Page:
Glenn Simpson, of Fusion GPS, pleads 5th on Capitol Hill amid questions over dossier

Glenn Simpson – the co-founder of the Fusion GPS research group that commissioned the unverified, Democrat-funded anti-Trump dossier – on Tuesday invoked his Fifth Amendment right not to testify during an appearance before the House Judiciary Committee.

On Capitol Hill, Simpson declined to answer multiple shouted questions from Fox News about his refusal to testify as he arrived to the committee room.

But Simpson’s lawyer, Joshua Levy, on Tuesday took aim at Republican lawmakers for compelling him to appear.

"This committee would make Sen. Joseph McCarthy proud," Levy said. "Like Sen. McCarthy, this committee has largely conducted its business through secret, confidential interviews and depositions, binding witnesses and their counsels into silence while the members walk outside to all of you the media with public and selectively leaked interviews to tell you what they want you to hear."

Republicans, like North Carolina Rep. Mark Meadows, fired back.

"You can't just invoke the fifth in order to avoid questions before Congress," Meadows said.

The dossier, authored by former British spy Christopher Steele and commissioned by Fusion GPS, was paid for by the Democratic National Committee and Hillary Clinton's presidential campaign through law firm Perkins Coie. It included salacious and unverified allegations about Trump's visit to Russia before he was president and has become a central focus as lawmakers investigate the origins of the Russia investigation.

Simpson’s refusal to testify comes as other key figures connected to the dossier have been called to testify on Capitol Hill this week, as the House investigation into Justice Department actions during the 2016 campaign comes to a head.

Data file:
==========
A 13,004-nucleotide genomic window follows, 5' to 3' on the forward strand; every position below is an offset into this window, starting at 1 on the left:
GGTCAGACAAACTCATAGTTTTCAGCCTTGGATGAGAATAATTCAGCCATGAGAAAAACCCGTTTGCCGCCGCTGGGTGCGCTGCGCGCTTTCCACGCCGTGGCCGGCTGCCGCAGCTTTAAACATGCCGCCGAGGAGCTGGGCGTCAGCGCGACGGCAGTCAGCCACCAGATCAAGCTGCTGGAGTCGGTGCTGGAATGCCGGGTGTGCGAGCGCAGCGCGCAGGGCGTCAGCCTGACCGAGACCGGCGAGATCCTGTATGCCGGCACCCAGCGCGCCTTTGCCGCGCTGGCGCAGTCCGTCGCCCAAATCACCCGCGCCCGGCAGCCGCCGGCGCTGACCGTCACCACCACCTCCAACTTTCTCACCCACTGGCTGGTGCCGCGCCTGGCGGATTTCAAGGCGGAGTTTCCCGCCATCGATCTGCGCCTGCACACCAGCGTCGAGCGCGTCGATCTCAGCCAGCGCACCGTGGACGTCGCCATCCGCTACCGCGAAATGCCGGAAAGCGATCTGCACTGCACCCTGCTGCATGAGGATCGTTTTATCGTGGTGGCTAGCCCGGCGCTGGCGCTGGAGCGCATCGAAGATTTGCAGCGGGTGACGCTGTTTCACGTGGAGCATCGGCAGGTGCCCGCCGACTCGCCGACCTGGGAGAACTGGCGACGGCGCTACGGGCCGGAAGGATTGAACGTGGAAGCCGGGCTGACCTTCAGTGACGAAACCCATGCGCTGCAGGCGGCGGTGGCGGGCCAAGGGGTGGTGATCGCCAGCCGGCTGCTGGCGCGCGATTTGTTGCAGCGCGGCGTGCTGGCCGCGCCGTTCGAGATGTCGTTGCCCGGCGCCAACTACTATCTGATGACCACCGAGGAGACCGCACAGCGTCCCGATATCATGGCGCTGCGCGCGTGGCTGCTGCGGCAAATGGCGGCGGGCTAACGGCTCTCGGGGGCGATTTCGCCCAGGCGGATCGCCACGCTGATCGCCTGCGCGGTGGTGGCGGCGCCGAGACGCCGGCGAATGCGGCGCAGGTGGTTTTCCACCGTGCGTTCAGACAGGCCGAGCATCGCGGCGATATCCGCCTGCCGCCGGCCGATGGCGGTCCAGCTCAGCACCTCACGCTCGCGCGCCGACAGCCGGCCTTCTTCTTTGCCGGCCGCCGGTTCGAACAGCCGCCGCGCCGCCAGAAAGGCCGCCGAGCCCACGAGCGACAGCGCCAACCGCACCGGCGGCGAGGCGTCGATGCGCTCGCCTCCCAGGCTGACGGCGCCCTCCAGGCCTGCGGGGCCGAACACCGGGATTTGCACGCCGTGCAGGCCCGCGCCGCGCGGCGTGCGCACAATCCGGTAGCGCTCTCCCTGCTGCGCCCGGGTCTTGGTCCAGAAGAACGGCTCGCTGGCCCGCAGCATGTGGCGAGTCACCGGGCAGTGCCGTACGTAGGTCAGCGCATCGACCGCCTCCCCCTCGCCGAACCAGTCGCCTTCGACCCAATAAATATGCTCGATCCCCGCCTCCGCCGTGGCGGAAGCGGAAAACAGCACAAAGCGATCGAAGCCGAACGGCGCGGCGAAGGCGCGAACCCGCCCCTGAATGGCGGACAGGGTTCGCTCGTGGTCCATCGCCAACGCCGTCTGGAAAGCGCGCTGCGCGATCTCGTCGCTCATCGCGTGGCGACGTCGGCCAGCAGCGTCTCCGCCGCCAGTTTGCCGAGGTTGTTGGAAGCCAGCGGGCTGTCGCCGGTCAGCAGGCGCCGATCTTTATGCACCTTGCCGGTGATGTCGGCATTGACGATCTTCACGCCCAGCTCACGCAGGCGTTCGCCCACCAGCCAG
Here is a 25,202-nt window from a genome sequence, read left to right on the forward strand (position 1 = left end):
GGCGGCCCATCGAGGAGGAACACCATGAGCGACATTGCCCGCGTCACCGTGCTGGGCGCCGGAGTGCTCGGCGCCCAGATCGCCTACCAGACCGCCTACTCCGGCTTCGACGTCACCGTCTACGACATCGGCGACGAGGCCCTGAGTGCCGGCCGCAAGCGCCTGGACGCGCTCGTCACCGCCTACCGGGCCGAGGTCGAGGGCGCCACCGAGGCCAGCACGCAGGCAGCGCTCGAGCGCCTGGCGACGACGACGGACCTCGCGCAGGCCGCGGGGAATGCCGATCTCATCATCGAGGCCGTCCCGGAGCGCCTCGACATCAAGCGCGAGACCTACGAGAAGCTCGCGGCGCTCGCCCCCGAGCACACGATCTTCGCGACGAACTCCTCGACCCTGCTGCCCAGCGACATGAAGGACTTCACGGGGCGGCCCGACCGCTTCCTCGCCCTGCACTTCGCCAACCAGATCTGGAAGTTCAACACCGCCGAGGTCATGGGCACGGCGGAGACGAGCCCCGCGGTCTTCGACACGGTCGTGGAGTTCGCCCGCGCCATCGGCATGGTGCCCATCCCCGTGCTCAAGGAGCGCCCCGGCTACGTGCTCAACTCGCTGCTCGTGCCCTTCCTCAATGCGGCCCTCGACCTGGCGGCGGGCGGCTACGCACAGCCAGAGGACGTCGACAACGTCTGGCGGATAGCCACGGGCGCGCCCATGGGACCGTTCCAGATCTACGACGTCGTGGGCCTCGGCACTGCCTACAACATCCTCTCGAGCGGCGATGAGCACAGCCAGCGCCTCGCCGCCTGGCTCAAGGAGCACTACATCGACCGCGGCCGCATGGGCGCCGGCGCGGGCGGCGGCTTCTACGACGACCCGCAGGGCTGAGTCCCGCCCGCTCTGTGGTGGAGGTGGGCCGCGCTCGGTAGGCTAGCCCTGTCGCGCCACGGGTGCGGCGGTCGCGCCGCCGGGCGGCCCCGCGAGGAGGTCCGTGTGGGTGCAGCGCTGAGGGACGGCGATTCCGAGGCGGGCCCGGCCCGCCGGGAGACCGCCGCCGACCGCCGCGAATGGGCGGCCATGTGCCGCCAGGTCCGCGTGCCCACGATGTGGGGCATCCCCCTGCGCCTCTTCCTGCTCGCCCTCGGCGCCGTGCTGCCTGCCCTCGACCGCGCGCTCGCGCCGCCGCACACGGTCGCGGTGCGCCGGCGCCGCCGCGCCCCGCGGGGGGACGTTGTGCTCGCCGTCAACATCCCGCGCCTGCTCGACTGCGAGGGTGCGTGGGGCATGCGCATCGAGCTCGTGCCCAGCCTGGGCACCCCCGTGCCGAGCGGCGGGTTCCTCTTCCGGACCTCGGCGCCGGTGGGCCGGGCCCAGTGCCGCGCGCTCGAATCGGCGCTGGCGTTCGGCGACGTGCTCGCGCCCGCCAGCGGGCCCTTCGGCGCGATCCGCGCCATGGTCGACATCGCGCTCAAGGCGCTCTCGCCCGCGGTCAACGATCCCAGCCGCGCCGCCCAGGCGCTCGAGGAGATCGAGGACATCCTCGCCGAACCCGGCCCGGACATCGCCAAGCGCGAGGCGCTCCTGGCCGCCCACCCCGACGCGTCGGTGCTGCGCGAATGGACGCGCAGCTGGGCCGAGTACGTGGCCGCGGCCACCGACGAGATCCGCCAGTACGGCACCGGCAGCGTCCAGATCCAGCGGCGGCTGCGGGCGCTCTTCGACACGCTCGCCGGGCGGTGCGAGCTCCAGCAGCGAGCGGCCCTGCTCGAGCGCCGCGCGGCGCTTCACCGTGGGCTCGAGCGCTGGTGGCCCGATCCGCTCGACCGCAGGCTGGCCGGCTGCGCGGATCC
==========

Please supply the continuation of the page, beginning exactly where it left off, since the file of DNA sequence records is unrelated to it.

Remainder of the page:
A deposition is also scheduled for Thursday with James A. Baker, the FBI’s former top lawyer. Baker, who had a close working relationship with former FBI Director James Comey, left the bureau earlier this year.

Earlier this month, Baker testified about the genesis of the bureau’s Russia investigation, sources close to a congressional investigation told Fox News. He also testified that Perkins Coie lawyer Michael Sussmann gave him documents pertaining to the Russia probe, suggesting another connection between the early stages of the FBI’s Russia probe and those working with the DNC and the Clinton campaign, the sources said.

House Republicans have also scheduled a deposition for Friday with Nellie Ohr, a Russia researcher for Simpson’s company. Ohr is married to Bruce Ohr, a Justice Department official who has also testified about his contact with Simpson during the campaign.

“Is it really possible that Bruce Ohr, whose wife Nellie was paid by Simpson and GPS Fusion for work done on the Fake Dossier, and who was used as a Pawn in this whole SCAM (WITCH HUNT), is still working for the Department of Justice????? Can this really be so?????” President Trump tweeted Tuesday.

Baker and Ohr are appearing for voluntary depositions, which take place as transcribed interviews under oath.

The dossier, which has been at the center of an intense power struggle between congressional Republicans and the FBI, specifically cites the DOJ and FBI’s surveillance of Trump campaign adviser Carter Page, saying the dossier "formed an essential part" of the application to spy on him.

Fox News learned Monday that Page has filed suit in Oklahoma against the DNC, as well as the law firm Perkins Coie, and its principals Marc Elias and Sussman over the dossier, and what Page claims were “slanderous” and “libelous” statements.

"It goes beyond any damages or any financial aspect," Page told Fox News' "Hannity" Monday night. "There have been so many lies. You look at the damage it did to our democratic systems and our institutions of government back in 2016, and I'm just trying to get some justice in terms of getting some disclosure."